I'm not too surprised by the reaction: it makes a good story. The knives were already out before the match and there was always going to be a lot of flak coming if the cards did not fall our way.
I only saw bits of the tie, but from what I understand it was actually played at a fairly high standard.
However, at the end of the day, it was against a lowly ranked team like Lithuania and a fifth successive defeat - and that is just not good enough.
I have to lay my cards and the table and admit that I'm a friend of John Lloyd's. Still though, do we honestly think that anyone else could have done anything different as captain given the same set of circumstances? I'm not so sure.
I've heard a few names mentioned already as potential replacements, some good names too; one name that has cropped up is Greg Rusedski. I like Greg, I think he can be an inspiring guy, but I'm not sure he could have made a fundamental difference in Lithuania.
I suppose that David, in essence, is the tennis equivalent of a football manager, and with the results he has had, you might expect him to be held accountable.
However, the big difference is a football manager can buy in players from abroad; David can only use what is in front of him. Did he get the best out of them? To be honest, I think he might have.
What exactly could a new person do? I suppose the Lithuania result was a game of fine margins, and maybe somebody else could have squeezed an extra two per cent out of the players, but again I doubt it.
I'm not dismissing the idea of changing the captain either though. If we go back to the football analogy, some managers get fired even when they have done a good job. It can be a tough call, but you do arrive at periods in time when it is right to make a change.
However, I think there are bigger problems in British tennis than the captain of the Davis Cup team and one of the key issues is that there is just something in the British psyche that is a little soft.
I think it is interesting that we haven't won the football World Cup since 1966 either. Maybe the players, in football and tennis, need to start looking at themselves and not keep blaming the managers.
We have had people who have broken through that typical British caricature, people like the golfer Nick Faldo for example, but part of the problem is that when they do this they get pilloried for it.
I actually think Andy Murray has a touch of Faldo about him. He goes against the grain; Murray doesn't have the same softness about him that some of the other British sports stars have.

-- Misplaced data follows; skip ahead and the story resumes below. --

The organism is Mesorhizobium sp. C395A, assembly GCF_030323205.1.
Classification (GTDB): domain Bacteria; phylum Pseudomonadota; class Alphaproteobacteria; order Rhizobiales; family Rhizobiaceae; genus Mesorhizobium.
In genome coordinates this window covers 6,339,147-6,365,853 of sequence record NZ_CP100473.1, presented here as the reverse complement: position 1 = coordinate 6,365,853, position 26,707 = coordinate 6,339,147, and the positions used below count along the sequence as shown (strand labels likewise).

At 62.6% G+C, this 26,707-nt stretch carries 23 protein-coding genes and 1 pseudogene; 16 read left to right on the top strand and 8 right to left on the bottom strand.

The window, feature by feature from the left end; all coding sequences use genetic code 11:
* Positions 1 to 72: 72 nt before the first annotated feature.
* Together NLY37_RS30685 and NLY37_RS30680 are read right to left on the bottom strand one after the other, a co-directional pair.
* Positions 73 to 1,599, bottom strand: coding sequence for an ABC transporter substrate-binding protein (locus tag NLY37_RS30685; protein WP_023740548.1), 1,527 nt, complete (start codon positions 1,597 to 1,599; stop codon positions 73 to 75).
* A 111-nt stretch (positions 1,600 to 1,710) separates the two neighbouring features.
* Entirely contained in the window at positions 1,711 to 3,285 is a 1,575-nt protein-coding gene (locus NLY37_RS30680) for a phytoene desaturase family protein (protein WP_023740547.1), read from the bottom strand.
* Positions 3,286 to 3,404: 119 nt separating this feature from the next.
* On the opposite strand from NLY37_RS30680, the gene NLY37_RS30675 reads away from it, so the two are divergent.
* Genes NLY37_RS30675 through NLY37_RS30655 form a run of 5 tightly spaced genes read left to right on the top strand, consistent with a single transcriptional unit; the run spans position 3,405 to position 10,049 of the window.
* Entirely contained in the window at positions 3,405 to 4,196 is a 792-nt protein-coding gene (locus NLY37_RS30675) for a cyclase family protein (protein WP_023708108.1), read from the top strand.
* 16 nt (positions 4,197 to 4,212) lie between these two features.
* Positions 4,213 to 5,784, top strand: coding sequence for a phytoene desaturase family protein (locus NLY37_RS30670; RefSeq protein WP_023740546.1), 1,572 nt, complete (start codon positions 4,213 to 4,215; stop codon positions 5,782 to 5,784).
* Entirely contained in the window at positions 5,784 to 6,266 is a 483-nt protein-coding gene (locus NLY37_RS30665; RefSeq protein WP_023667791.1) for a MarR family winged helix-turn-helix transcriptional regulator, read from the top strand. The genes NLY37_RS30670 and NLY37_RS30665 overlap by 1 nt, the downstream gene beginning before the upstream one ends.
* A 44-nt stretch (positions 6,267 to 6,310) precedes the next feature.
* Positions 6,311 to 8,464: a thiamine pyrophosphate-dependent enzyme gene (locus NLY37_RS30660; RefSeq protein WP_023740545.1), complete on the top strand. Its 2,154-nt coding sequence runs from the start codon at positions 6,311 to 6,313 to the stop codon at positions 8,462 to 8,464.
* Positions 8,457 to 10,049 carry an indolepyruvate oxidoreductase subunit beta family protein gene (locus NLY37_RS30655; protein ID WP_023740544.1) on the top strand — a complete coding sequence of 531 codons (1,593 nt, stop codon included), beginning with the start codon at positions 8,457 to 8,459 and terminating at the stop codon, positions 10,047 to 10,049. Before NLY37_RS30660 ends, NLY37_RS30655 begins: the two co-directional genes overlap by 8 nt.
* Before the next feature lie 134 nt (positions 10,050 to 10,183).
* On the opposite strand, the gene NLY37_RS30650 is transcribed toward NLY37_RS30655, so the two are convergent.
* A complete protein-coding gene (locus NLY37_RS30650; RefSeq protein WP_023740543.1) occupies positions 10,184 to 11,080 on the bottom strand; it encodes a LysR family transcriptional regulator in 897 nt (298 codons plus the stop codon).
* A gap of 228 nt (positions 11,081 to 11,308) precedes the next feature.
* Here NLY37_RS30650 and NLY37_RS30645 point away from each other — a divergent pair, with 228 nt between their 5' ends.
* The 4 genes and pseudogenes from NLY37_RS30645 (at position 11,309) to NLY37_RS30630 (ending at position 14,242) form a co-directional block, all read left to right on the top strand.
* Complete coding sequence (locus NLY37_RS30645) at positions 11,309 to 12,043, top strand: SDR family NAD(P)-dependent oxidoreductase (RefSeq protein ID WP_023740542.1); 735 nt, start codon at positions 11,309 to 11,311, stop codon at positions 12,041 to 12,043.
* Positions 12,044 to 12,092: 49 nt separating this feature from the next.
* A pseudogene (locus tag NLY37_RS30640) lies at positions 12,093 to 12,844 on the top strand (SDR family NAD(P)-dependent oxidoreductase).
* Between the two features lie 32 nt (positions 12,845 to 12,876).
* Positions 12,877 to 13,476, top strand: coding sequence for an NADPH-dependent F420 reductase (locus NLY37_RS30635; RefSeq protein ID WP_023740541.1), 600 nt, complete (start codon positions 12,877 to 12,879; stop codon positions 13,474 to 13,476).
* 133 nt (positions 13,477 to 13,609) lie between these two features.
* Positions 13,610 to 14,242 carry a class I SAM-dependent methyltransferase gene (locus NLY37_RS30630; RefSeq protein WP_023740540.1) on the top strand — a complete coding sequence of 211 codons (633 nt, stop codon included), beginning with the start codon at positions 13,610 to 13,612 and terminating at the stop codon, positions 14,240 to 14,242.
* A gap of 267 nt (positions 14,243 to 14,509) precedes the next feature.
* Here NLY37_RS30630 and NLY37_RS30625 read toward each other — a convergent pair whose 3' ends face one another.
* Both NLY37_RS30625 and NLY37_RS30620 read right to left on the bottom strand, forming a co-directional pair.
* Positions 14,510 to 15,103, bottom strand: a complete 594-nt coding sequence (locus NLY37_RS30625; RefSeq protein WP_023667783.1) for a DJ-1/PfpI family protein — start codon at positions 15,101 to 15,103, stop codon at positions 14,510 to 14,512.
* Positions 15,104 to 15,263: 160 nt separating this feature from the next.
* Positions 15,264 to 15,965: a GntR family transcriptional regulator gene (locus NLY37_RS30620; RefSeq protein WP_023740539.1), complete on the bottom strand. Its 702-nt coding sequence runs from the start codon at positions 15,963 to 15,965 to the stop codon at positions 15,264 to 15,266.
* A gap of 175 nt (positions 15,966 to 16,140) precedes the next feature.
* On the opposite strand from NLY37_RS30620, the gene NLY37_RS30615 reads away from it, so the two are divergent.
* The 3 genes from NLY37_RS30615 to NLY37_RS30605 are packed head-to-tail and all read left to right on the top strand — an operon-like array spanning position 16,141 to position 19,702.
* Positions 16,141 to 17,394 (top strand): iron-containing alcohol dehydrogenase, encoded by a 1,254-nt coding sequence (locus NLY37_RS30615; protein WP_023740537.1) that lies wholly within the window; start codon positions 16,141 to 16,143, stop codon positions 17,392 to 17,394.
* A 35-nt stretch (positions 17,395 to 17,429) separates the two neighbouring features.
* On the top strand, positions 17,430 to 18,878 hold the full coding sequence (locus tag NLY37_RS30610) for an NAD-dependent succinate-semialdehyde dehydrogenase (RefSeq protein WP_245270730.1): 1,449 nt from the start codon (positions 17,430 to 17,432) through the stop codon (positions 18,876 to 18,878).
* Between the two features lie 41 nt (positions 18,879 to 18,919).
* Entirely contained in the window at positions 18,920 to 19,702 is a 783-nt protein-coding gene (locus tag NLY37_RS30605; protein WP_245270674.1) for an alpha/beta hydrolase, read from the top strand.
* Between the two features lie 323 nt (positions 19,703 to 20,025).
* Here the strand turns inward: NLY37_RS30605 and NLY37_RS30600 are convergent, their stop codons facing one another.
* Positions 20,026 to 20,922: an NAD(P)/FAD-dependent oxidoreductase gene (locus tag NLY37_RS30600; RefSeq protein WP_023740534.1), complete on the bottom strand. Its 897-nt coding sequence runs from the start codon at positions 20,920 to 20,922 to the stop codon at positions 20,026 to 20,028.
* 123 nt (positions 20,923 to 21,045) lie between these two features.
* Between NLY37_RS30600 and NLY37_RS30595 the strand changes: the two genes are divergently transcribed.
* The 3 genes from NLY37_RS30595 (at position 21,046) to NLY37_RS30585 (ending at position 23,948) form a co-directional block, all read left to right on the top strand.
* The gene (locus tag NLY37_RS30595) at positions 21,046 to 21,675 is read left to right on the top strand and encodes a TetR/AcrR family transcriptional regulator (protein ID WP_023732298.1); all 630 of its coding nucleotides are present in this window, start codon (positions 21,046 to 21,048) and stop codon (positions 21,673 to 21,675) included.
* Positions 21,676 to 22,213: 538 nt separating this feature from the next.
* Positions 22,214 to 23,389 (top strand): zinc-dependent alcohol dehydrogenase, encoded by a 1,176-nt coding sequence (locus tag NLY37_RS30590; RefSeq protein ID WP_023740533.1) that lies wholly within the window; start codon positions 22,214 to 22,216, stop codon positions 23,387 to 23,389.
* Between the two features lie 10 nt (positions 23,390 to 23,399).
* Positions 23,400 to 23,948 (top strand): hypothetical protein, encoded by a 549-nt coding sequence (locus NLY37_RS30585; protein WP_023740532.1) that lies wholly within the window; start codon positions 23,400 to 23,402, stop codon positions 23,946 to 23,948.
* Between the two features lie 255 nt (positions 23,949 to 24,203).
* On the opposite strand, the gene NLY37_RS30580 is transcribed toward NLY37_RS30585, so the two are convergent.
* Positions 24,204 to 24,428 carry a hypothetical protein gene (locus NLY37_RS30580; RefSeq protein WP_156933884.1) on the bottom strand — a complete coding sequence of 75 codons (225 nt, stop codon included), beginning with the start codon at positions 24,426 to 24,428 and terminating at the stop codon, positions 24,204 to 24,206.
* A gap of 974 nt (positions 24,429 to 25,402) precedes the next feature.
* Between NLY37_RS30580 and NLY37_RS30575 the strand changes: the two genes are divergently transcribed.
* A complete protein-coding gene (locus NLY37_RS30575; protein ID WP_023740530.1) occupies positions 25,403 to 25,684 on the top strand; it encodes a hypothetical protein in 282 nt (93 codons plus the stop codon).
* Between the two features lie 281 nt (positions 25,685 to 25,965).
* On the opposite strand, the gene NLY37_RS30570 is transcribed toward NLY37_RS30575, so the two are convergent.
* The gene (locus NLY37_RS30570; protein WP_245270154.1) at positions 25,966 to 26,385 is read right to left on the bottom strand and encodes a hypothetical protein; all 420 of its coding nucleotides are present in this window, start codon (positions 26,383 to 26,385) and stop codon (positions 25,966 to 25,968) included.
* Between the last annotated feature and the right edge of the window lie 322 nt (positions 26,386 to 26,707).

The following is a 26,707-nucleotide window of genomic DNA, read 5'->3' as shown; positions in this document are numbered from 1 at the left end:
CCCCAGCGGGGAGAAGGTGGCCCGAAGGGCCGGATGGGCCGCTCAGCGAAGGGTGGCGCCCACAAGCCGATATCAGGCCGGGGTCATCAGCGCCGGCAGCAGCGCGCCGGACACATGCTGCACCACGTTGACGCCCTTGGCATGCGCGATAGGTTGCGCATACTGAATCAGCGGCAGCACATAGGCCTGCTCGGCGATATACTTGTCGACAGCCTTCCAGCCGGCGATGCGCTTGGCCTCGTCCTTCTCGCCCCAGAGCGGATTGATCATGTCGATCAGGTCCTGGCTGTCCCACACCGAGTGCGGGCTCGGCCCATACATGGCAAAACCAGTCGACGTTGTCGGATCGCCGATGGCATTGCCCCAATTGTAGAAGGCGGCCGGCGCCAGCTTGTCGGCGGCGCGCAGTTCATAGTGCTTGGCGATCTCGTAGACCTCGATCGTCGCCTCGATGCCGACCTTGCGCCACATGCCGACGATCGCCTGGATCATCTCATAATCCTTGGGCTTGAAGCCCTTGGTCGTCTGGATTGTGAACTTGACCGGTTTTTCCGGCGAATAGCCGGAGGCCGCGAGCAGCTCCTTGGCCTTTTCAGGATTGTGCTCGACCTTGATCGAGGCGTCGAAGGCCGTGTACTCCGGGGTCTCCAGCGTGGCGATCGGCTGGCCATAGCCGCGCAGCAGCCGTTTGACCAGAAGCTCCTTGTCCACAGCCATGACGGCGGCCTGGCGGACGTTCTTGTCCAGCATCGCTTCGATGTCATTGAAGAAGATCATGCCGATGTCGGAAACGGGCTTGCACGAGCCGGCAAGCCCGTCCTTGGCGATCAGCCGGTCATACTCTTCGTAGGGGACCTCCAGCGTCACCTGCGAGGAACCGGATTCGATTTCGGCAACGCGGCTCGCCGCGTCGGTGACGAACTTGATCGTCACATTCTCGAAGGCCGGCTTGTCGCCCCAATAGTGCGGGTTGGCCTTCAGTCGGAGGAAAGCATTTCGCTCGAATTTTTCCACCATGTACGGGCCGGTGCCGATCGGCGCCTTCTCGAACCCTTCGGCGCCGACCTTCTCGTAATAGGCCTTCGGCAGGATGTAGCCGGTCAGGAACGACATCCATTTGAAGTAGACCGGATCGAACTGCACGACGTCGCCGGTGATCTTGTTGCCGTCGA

I know some people who comment on this blog think he is my boyfriend or something, but I do think Murray will win Grand Slams and it wouldn't surprise me if his popularity takes some hits along the way in a similar fashion as happened to Faldo.
Elsewhere though, there is something in our culture that makes us soft, and looking specifically at tennis, I do think one mistake the LTA has made is that they have thrown too much money at young players.
When people turn up to events, in their Cabriolet BMWs, and they are already earning £70,000-80,000 a year; subconsciously they are going to think that they have already made it.
Compare that to someone like Novak Djokovic, who growing up in Serbia struggled to even find a court. You can see in players like Djokovic a toughness and a need that is missing from the British players.
I mean why do so many players come from Russia? Nobody threw any money at those players.
And if our character is a little bit soft then that just fuels further softness. That, for me, is the major problem.
All the fingers are currently pointing at the LTA but what else should they do with their money? Maybe they could build some more indoor courts - the climate isn't great here after all. Maybe there should be changes at the top, the chief executive Roger Draper has been there for four years now after all, but I don't know if that is the answer. It is hard to know what the answer is.
I do think when it comes to making tennis more accessible for kids to play the situation is getting better. It is still not great, but in that regard, things are been done and the LTA is not missing too many tricks. But we are still burdened with this shocking record at senior level.
There has been some movement up the rankings from the women, and the LTA are to be congratulated on that too - but at the same time, sometimes they can be a bit too quick to congratulate themselves when things are going well.
They have to learn how to take the type of flak they have been getting these last few days since losing to Lithuania.
Maybe it is time for them to start keeping a lower profile then they have been doing in the last few years, until there is a clear sign that things are about to get better.